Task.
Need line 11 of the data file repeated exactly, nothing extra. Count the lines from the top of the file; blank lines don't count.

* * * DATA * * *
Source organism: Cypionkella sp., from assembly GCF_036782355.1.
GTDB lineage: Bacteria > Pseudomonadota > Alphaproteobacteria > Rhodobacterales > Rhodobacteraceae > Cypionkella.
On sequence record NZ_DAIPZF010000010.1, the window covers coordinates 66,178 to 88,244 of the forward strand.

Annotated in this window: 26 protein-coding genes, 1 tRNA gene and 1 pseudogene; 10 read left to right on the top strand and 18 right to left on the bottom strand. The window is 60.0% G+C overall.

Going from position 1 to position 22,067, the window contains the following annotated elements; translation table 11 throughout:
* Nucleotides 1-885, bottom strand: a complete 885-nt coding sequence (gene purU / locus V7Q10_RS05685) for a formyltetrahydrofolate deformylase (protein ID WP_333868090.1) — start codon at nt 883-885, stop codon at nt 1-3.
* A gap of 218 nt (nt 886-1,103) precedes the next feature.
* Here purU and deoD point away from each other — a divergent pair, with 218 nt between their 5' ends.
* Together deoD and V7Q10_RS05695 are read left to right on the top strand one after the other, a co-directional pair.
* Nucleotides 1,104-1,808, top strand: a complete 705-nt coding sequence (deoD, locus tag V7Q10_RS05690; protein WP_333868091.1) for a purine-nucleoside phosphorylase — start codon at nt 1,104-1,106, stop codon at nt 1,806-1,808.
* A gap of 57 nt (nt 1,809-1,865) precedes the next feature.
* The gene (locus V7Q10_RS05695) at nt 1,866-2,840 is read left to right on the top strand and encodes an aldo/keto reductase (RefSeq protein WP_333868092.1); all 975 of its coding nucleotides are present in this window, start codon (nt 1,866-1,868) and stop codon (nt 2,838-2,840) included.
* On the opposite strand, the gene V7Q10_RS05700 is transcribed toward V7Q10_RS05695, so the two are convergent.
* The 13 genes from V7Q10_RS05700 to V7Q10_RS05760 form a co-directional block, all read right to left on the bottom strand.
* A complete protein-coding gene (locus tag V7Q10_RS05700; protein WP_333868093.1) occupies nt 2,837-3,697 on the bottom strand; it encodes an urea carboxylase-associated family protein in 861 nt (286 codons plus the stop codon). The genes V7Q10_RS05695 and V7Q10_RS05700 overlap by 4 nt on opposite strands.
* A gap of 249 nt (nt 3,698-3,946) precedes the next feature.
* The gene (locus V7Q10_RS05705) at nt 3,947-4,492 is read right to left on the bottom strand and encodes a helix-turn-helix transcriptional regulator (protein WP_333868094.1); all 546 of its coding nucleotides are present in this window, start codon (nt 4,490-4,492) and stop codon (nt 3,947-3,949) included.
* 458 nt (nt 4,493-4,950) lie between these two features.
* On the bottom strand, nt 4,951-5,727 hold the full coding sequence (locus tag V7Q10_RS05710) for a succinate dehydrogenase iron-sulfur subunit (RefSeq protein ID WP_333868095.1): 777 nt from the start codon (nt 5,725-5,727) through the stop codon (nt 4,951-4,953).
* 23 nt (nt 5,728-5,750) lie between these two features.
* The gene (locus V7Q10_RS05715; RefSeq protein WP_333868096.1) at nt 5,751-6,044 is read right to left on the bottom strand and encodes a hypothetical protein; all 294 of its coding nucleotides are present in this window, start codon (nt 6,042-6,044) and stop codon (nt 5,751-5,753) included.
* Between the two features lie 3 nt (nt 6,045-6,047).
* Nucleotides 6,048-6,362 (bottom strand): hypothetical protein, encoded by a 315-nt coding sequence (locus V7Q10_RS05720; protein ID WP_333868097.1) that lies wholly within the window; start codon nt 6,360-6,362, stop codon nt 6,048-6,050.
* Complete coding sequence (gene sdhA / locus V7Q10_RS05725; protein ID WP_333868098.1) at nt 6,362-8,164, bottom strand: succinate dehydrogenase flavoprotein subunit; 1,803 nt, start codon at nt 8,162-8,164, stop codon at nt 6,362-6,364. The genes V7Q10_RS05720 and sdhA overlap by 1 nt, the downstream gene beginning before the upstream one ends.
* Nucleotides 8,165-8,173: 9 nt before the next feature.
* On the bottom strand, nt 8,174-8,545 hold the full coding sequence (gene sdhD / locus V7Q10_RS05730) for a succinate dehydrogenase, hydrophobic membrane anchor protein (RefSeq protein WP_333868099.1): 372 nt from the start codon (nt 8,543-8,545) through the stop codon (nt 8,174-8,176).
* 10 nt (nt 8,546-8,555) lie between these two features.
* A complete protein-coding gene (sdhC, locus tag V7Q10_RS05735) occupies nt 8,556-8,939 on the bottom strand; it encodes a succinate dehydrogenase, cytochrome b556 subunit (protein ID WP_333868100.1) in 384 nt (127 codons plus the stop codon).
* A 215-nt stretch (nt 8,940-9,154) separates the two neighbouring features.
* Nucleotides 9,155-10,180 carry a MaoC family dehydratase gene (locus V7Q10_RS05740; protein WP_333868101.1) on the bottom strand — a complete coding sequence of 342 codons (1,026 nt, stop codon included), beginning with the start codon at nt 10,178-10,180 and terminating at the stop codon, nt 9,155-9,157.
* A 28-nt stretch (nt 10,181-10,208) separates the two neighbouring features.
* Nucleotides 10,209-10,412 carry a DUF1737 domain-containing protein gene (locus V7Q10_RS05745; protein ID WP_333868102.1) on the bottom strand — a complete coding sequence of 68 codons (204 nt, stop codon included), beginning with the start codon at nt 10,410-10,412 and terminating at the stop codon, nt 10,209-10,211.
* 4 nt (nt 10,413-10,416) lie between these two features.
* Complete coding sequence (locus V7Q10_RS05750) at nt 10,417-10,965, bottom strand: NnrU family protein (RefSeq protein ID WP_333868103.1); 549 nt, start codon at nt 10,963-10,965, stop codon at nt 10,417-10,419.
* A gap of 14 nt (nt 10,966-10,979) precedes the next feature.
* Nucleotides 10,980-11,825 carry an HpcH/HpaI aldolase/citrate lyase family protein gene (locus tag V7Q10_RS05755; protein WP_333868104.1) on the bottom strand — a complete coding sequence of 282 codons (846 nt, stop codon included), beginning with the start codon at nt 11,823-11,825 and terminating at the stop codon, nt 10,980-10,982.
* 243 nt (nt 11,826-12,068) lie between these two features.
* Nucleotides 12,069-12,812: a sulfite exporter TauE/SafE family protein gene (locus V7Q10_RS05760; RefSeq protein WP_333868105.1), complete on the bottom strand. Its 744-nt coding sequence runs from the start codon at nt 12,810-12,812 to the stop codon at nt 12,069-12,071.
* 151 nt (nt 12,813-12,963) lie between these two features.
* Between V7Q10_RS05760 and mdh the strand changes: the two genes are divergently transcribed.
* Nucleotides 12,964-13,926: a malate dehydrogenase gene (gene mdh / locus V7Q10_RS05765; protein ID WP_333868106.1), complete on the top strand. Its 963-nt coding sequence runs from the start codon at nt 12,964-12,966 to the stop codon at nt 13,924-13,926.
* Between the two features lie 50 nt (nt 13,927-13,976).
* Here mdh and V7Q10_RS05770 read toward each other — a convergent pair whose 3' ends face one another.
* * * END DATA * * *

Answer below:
* A gap of 57 nt (nt 1,809-1,865) precedes the next feature.